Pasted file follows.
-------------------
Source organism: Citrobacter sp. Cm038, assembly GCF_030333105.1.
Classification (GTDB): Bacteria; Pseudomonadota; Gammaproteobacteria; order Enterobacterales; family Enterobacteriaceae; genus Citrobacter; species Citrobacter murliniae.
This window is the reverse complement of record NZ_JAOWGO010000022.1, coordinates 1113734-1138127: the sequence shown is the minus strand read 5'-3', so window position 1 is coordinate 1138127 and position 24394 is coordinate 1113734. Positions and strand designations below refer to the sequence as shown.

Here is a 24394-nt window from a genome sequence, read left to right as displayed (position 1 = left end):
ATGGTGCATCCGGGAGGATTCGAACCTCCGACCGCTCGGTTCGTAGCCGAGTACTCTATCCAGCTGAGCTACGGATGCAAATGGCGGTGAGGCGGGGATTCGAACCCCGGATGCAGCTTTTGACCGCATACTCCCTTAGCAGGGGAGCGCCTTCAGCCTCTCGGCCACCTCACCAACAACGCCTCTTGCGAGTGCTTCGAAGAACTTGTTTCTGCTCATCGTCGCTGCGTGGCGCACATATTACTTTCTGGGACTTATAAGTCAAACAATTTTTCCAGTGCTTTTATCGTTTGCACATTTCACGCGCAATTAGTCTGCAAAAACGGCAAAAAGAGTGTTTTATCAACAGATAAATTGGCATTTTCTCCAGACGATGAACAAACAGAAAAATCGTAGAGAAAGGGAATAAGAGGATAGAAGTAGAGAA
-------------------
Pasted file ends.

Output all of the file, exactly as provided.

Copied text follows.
Source organism: Citrobacter sp. Cm038, assembly GCF_030333105.1.
Classification (GTDB): Bacteria; Pseudomonadota; Gammaproteobacteria; order Enterobacterales; family Enterobacteriaceae; genus Citrobacter; species Citrobacter murliniae.
This window is the reverse complement of record NZ_JAOWGO010000022.1, coordinates 1113734-1138127: the sequence shown is the minus strand read 5'-3', so window position 1 is coordinate 1138127 and position 24394 is coordinate 1113734. Positions and strand designations below refer to the sequence as shown.

Here is a 24394-nt window from a genome sequence, read left to right as displayed (position 1 = left end):
ATGGTGCATCCGGGAGGATTCGAACCTCCGACCGCTCGGTTCGTAGCCGAGTACTCTATCCAGCTGAGCTACGGATGCAAATGGCGGTGAGGCGGGGATTCGAACCCCGGATGCAGCTTTTGACCGCATACTCCCTTAGCAGGGGAGCGCCTTCAGCCTCTCGGCCACCTCACCAACAACGCCTCTTGCGAGTGCTTCGAAGAACTTGTTTCTGCTCATCGTCGCTGCGTGGCGCACATATTACTTTCTGGGACTTATAAGTCAAACAATTTTTCCAGTGCTTTTATCGTTTGCACATTTCACGCGCAATTAGTCTGCAAAAACGGCAAAAAGAGTGTTTTATCAACAGATAAATTGGCATTTTCTCCAGACGATGAACAAACAGAAAAATCGTAGAGAAAGGGAATAAGAGGATAGAAGTAGAGAA